Various genomic features and COG distribution patterns in microbial genomes have successfully been correlated to putative trophic lifestyles, for example, oligotrophy, copiotrophy (Giovannoni et al., 2005; Lauro et al., 2009; Swan et al., 2013) as well as obligate symbiosis (Moran and Wernegreen, 2000; Shigenobu et al., 2000; Akman et al., 2002; Tamas et al., 2002; Moran et al., 2003; Waters et al., 2003; Moya et al., 2008; Nikoh et al., 2011; Hendry et al., 2013; Podar et al., 2013). In an effort to decipher the putative trophic lifestyle of Cand. IA, we used PCA to compare Cand. IA genome with those of 19 other archaeal genomes (Supplementary Table S2) encompassing obligate oligotrophs, obligate archaeal symbionts, fast-growing copiotrophs as well as the slow-growing archaeal copiotrophs (marine groups MCG and Thermoplasmatales MBG-D group thriving in C-rich ocean sediments). PCA biplot (Figure 3) showed that, in general, genomes clustered according to their trophic lifestyle into four major groups: fast-growing copiotrophs, slow-growing copitrophs, obligate oligotrophs and obligate symbionts, with the later being highly divergent and clustering away from other genomes. This was expected as archaeal symbionts exhibit a dramatic reduction in metabolism-related and an expansion in information processing-related gene families (Waters et al., 2003; Podar et al., 2013).

Figure 3
figure 3

PCA biplot of the genomic features and COG category distribution in the genomes compared. Genomes are represented by symbols according to their trophic lifestyle. A list of genomes, as well as features used in this analysis, and trophic lifestyles are presented in Supplementary Table S2. Arrows represent genomic features or COG categories used for comparison. The arrow directions follow the maximal abundance, and their lengths are proportional to the maximal rate of change between genomes. The first two components explained 75% of variation. Obligate oligotrophs of the Thaumarchaeota (depicted by circles) clustered together because of abundance of amino acid, nucleotide and coenzyme metabolism-related as well as post-translational modification and transcription-related proteins, the copiotrophs (depicted by rectangles) clustered together mainly because of their large genome sizes and a higher percentage of membrane proteins relative to other groups, and the slow-growing copiotrophs of the Thermoplasmatales (depicted by hexagons) clustered together because of the expansion of membrane as well as extracellular proteins consistent with previous reports of a higher percentage of membrane transporters and extracellular peptidases in those genomes (Lloyd et al., 2013). Parvarchaeota genomes (depicted by stars) and Nanohaloarchaeota genomes (depicted by ovals) also clustered close to the slow-growing copiotrophs. Finally, the two obligate symbionts of Nanoarchaeota (depicted by triangles) clustered together away from all other genomes mainly because of expansion of translation-related proteins. Candidatus Iainarchaeum andersonii genome is represented by a red circle and has an intermediate position in the plot. F, COG category nucleotide metabolism; G, COG category carbohydrate metabolism; Mb, genome size.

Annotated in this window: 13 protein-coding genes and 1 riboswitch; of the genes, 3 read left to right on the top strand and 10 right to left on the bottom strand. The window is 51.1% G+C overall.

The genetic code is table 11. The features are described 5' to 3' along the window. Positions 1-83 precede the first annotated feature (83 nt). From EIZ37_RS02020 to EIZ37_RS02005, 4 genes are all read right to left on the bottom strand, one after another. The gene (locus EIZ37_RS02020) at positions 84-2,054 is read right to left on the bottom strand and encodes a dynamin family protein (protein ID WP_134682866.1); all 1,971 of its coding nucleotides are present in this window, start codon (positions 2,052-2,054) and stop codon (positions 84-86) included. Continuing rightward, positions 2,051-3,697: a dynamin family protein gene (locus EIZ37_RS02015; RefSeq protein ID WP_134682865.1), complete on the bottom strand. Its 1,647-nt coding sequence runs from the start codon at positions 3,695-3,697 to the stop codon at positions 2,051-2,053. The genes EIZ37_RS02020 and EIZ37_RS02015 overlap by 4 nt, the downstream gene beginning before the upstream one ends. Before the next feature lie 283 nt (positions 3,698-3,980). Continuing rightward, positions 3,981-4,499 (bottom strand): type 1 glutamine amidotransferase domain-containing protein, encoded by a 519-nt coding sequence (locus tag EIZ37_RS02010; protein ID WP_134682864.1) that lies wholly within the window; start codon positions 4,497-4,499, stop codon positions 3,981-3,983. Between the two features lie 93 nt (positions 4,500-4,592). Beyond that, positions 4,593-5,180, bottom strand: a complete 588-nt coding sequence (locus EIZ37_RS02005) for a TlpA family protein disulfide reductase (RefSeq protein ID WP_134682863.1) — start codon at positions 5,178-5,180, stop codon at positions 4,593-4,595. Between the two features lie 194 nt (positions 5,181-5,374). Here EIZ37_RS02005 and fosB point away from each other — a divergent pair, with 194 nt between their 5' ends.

Cand. IA genome did not cluster with any of the above groups in the PCA biplot, but rather showed a distinct position between the obligate nanoarchaeal symbionts and the archaeal oligotrophs. This position is a reflection of the overrepresentation of replication-related, post-translational modification-related and nucleotide metabolism-related proteins compared with other genomes, as well as the overrepresentation of translation-related proteins compared with all other genomes with the exception of ‘Nanoarchaeota’. The position of Cand. IA in the same quadrant with archaeal symbionts and oligotrophs is a reflection of the shared streamlining genomic characteristics, for example, smaller genome size and significantly lower percentage of cell membrane proteins, when compared with copiotrophs. However, salient differences exist between Cand. IA and typical oligotrophs and obligate symbionts. Compared with ‘Nitrosopumilis maritimus’ genome (a model archaeal oligotroph), Cand. IA genome has an overrepresentation of replication, translation, transcription, nucleotide metabolism, intracellular trafficking and secretion and cell wall biogenesis COGs as well as proteins destined to the cell wall, and an underrepresentation of signal transduction, defense mechanisms, energy, amino acid, coenzyme, inorganic ion and secondary metabolism COGs as well as transporters and extracellular proteins (Figure 3 and Supplementary Table S2). Similarly, compared with ‘Nanoarchaeum equitans’ genome (a model archaeal obligate symbiont), Cand. IA genome has a larger genome, an overrepresentation of energy, amino acid, nucleotide, carbohydrate, coenzyme, lipid and inorganic ion metabolism, cell wall biogenesis and signal transduction COGs, and an underrepresentation of translation, replication and post-translational modification COGs. Interestingly, many of these defining features between archaeal symbionts and Cand. IA could be mediated by the acquisition of genes via HGT as described above. The disparate position of all DPANN genomes analyzed is striking, and underscores the high level of diversity in genomic architecture, metabolic potential and trophic lifestyle within the DPANN superphylum (Rinke et al., 2013).